A weekend in Balfate (visiting Hospital Loma De Luz)

10/25/08 (Saturday Night)
We’ve come “to the hospital” (about an hour and a quarter drive from La Ceiba) here in Balfate for a short overnight weekend stay. This is Loma De Luz – the hospital where we will live and serve once we are done with language school in La Ceiba (about three months from now). We’ve been here before as guests – now we come as missionaries. We are staying tonight in our “home” here which has already been made ready for us – a little three bedroom apartment that is part of a much larger house that has been made into a tri-plex. We have seen it before. Dad and I stayed here in August. This is the first time we’ve stayed here as a family. As the rain falls down onto the metal roof in sheets and the cool night air blows in off of the Caribbean, I am having another one of those “pinch-me-is-this-real?” kind of experiences. It hits me all over again that we now live in Honduras as missionaries. That dream that was conceived in January of this year and birthed in May upon our first visit is now a reality. Wow. Having never lived abroad before, there is this special kind of wow that I go through several times a day that says “wow – I now live in a different country”. I can certainly say that for a large part of my life, I never would have dreamed of living outside the USA. This kind of surreal sensation extends much deeper tonight as I realize that this home (our eventual home) is really quite remote. We live in the jungle, really. Wow – there it goes again.
I killed my first scorpion tonight. We were eating supper over at Margo and Nelson Concepcione’s house and Margo ran out to their freezer on the front porch to grab something and came back in to report that she thought she had seen a scorpion. I went out to investigate and didn’t see him at first. As I was about to head back inside, I saw him hiding under the door. He took off across the front porch, the curl of his back tail left no question as to his identity. He was perhaps three inches long. I stomped on him and flattened him good. Take that! His back tail convulsed around trying to find something to sting for several seconds before he was finally still.
This time of year is absolutely beautiful here. I remember so vividly our first visit here in May: brutally hot. Several times the temperature went over 100 degrees, high humidity – no rain and no air conditioning. We stayed in an upstairs apartment. We were miserable. The last time I was here was in August. It was still hot, but much better. The thing I remember about the August trip was that it was so incredibly dry. Dust everywhere. This time it is wonderfully cool and there is no dust. The rain is wonderful. Perhaps the rivers will swell and perhaps we won’t be able to drive back to La Ceiba tomorrow but we will worry about that tomorrow. For tonight, the coolness and the sound of the rain swirl around us in a delicious motion. It is intoxicating.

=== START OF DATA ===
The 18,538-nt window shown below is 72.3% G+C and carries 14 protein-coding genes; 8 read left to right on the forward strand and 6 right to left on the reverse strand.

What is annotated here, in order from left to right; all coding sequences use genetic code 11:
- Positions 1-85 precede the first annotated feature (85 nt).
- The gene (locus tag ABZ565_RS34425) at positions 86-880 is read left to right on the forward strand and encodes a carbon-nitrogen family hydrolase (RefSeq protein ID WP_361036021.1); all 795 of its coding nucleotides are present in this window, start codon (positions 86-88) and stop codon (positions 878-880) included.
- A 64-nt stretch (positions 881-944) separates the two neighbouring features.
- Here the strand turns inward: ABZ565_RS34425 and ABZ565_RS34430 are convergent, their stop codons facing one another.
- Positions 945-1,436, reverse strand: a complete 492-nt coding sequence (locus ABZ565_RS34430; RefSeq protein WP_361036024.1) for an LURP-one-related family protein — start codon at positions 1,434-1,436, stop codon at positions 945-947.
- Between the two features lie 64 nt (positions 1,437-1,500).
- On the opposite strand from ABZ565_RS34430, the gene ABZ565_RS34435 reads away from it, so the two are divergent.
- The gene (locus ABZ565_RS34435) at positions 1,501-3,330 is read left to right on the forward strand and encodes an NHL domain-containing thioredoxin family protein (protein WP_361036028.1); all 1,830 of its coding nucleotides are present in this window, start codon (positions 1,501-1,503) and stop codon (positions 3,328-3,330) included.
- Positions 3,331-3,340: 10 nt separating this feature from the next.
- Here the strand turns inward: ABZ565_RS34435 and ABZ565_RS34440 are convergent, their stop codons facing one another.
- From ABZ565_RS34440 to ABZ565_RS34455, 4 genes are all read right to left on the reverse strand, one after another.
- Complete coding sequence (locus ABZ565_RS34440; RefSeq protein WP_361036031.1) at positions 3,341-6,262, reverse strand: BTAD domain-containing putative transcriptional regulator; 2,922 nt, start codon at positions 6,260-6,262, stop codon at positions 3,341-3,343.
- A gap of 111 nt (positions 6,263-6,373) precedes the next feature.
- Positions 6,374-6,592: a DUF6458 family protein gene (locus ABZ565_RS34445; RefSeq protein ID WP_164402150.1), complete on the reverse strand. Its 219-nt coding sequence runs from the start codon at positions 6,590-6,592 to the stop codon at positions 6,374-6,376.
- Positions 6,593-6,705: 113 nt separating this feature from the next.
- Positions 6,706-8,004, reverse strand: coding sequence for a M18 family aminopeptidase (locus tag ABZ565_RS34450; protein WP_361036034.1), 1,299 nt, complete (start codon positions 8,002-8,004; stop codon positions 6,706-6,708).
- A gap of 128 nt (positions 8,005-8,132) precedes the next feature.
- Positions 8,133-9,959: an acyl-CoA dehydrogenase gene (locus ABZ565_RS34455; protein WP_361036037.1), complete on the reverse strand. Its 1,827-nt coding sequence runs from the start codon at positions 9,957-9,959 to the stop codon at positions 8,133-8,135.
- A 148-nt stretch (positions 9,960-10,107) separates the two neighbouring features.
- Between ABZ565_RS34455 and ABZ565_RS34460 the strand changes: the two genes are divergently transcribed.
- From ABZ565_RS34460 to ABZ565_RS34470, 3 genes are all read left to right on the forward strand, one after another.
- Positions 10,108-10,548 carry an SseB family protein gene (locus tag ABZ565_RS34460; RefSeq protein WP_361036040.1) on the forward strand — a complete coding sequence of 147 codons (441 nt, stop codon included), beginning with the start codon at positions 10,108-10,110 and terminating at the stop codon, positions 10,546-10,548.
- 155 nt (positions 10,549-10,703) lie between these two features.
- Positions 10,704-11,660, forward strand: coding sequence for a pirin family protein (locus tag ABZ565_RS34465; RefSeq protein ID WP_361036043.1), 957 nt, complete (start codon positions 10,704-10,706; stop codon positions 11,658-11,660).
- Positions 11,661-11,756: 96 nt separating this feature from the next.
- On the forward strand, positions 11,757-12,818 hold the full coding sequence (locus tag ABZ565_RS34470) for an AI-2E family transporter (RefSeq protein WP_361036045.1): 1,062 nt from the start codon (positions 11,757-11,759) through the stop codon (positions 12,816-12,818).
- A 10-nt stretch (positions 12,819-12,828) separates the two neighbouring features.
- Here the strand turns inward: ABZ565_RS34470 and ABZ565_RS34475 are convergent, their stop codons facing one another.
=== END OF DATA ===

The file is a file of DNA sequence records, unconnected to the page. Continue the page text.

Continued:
I haven’t said much about Andrea before now. She is a little girl in the children’s center that has absolutely stolen my heart. Yes, my heart still belongs to my daughter Mariah and in a different way to my son Ben, but Andrea is special in a way that I can’t describe. She was terribly abused by her step dad – which resulted in her step dad being shot by her mom (he recovered). Her mom has aids and was on death’s doorstep. When I first met Andrea in August, her mom was in a hospital in La Ceiba (described fully here: ) and her dad was in jail. Both parents were most likely dying of aids. Since then her dad has either bribed his way out of jail or escaped – all that we know is that he is free and her mom has made nothing short of a miraculous turn around. She and her mom live here in sanctuary housing and at the children’s center. Her mom seems happy and healthy (an absolute miracle) and Andrea seems happy and content. Why am I telling you all of this? Because this afternoon when we arrived we immediately dropped Ben off to see his new friend Samuel at the children’s center and Andrea came out to greet us. She asked for and received permission to come with us to help unpack and spend a few hours with us this afternoon. She came with Marinajo and I to our new apartment here and helped us unpack and then played with us and “hung out” with us for a couple of hours. I found myself sitting on this big oversized recliner type chair in our apartment reading children’s books to Andrea. The books were written in English, but she only speaks Spanish – so she would teach me as many words as she could from the pictures and then I would fill in as much as I could with what little Spanish I know to try and get the basics of the story across to her. I was sitting here reading stories with this beautiful little nine-year-old girl whose world had exploded just a few months before. Without this place – the hospital, the children’s center, and sanctuary housing – her story would have been just another lost story in a sea of lost children here. Now, she has joy and safety and health, and some dumb gringo to try and explain the three little pigs to her in broken Spanish. It was like a mix between language school (with a nine-year-old teacher) and charades. What a beautiful experience.